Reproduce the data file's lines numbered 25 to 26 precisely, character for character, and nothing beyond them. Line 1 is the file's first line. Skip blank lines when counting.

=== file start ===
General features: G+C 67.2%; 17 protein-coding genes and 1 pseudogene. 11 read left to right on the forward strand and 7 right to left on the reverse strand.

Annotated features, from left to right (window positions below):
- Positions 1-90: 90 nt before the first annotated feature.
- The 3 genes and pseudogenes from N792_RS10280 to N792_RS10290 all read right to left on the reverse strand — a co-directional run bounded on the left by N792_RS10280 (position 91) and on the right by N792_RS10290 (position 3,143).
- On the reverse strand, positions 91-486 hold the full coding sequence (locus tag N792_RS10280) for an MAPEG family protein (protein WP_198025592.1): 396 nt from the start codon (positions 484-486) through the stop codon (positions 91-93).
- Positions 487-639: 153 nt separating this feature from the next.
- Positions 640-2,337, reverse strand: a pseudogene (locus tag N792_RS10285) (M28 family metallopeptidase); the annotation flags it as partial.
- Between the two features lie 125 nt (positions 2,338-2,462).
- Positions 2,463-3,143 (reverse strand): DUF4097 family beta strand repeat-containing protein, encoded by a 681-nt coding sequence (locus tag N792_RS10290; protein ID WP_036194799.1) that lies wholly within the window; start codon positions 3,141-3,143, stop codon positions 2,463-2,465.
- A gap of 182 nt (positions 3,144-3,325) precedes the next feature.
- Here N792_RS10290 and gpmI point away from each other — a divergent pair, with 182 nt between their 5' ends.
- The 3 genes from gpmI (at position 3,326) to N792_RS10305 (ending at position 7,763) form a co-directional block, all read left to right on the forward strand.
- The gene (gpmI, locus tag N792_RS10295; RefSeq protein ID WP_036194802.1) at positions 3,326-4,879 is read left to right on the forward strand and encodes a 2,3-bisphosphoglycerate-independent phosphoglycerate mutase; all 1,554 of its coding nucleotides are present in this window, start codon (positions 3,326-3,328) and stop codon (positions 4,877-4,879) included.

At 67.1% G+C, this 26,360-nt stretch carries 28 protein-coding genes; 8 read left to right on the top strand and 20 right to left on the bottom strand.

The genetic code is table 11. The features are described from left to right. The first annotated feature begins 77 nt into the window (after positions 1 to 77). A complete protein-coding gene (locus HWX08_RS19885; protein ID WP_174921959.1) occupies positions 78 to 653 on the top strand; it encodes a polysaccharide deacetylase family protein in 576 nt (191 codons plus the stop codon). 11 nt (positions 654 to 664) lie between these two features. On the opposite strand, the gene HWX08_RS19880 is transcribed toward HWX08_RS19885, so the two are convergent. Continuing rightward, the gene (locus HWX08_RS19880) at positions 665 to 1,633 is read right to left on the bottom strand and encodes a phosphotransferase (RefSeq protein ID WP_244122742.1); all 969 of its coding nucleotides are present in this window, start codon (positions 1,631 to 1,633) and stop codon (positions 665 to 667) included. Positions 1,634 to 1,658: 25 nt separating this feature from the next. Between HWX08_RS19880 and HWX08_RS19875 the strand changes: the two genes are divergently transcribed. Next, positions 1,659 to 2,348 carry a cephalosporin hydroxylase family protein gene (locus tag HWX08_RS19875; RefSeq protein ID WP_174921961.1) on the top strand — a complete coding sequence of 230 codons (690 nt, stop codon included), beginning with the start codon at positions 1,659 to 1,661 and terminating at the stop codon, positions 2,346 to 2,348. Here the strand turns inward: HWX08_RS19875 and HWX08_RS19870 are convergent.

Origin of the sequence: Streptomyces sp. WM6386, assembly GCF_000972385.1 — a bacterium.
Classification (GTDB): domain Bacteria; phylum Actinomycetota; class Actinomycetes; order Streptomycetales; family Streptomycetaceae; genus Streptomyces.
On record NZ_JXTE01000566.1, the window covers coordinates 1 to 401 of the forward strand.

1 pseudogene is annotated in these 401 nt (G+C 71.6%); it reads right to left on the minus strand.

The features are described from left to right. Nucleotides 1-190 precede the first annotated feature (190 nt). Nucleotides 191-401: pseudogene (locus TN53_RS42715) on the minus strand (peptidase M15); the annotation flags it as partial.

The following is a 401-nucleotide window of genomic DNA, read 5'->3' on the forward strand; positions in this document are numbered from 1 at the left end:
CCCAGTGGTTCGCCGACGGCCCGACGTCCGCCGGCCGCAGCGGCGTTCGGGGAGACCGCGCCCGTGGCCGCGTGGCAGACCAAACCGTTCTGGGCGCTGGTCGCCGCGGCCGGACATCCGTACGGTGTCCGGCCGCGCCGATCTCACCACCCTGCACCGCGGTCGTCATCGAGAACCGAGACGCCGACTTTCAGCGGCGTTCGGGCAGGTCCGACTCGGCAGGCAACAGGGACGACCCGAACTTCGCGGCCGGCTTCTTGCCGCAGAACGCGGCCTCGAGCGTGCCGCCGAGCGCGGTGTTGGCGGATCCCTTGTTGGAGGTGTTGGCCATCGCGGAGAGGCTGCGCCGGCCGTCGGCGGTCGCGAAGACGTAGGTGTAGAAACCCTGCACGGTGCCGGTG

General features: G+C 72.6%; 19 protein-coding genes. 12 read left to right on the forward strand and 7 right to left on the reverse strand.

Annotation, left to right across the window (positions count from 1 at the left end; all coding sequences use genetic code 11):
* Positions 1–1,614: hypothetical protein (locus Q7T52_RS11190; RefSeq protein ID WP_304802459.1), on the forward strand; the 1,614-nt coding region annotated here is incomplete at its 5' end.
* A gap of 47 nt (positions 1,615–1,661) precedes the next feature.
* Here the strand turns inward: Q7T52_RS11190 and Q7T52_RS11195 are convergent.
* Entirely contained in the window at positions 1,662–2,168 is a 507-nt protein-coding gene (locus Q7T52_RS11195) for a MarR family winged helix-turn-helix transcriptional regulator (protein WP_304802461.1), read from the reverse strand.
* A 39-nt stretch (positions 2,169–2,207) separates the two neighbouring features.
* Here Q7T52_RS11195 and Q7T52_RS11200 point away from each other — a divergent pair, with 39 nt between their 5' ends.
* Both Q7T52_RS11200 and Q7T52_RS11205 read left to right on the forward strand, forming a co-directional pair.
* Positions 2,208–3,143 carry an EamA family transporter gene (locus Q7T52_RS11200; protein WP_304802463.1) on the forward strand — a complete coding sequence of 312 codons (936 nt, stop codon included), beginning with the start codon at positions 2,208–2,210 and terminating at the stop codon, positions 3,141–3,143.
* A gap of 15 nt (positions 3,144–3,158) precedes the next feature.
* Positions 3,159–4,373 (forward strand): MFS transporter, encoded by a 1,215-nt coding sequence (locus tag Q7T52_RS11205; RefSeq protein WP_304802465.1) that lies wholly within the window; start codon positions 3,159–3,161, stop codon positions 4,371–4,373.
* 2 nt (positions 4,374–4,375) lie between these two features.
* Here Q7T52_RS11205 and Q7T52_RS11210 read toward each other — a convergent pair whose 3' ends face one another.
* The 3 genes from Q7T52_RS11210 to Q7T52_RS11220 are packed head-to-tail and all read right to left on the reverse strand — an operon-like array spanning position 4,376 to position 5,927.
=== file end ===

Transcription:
* Positions 1–1,614: hypothetical protein (locus Q7T52_RS11190; RefSeq protein ID WP_304802459.1), on the forward strand; the 1,614-nt coding region annotated here is incomplete at its 5' end.
* A gap of 47 nt (positions 1,615–1,661) precedes the next feature.